Savoia-Marchetti S.55

The Italian Savoia-Marchetti S. 55, a wooden twin-hulled flying boat of somewhat unconventional design, earned worldwide fame through a series of record-breaking long-distance flights. Named after its designer, Alessandro Marchetti, and the Savoia company that built it, the S.55 was initially intended as a torpedo bomber for Italy’s naval air force, the Regia Marina.
Its t wo engines were mounted back-to-back on pylons above the wing centre-section, which linked the twin hulls and incorporated the open pilots’ cockpit in its leading edge. Bombs, mines, or torpedoes were suspended beneath. A gun position was fitted in the rear of each hull and the tail surfaces were carried on booms extending aft from the hulls. Some 200 military S.55Ms were built, and the S.55C commercial version appeared in 1925. But the aircraft’s most prominent use was in highly publicized mass-formation flights mounted by Italy’s Secretary of State for Air, General Italo Balbo.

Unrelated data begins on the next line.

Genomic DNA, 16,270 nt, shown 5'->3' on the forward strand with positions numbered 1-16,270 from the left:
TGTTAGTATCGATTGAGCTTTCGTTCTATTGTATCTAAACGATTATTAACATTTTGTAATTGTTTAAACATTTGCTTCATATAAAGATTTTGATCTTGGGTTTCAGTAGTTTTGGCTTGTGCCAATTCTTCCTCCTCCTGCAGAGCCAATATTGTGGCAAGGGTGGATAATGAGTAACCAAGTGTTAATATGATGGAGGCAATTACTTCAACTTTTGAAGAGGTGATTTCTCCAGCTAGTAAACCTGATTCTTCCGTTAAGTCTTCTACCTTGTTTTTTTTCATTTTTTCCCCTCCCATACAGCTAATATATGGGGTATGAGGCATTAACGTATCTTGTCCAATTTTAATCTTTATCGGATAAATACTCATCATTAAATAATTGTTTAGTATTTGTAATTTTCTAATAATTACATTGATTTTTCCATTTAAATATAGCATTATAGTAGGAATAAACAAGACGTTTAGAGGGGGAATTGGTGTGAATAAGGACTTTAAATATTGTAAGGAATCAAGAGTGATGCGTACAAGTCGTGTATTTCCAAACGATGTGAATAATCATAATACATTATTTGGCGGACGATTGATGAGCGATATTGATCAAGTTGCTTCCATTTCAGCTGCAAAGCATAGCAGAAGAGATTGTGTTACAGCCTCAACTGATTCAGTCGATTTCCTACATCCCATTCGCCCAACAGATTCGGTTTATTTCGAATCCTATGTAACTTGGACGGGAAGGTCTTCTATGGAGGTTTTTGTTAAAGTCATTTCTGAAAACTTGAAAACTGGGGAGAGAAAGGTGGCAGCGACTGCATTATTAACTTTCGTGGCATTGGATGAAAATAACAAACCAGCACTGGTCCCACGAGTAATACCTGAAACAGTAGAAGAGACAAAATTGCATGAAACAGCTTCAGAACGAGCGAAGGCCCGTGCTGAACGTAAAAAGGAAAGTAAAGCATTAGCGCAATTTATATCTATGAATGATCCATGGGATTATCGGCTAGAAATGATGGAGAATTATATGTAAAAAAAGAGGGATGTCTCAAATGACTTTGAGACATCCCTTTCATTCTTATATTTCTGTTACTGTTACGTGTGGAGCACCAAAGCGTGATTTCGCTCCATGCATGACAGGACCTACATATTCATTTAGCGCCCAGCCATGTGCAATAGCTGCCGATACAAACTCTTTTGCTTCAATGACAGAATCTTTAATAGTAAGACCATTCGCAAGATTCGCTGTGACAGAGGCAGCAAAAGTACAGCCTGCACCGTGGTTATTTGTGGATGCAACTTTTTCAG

The most spectacular of these involved Atlantic crossings. In 1930 Balbo led 12 S.55As, with 750-hp Fiat engines, on a 6.500 – mile flight from Rome to Rio de Janeiro.This feat was surpassed in 1933 when no fewer than 25 S.55Xs flew from Rome to Chicago, landing on Lake Michigan. The round trip of 11,495 miles to Chicago and back was completed with the loss of only two aircraft.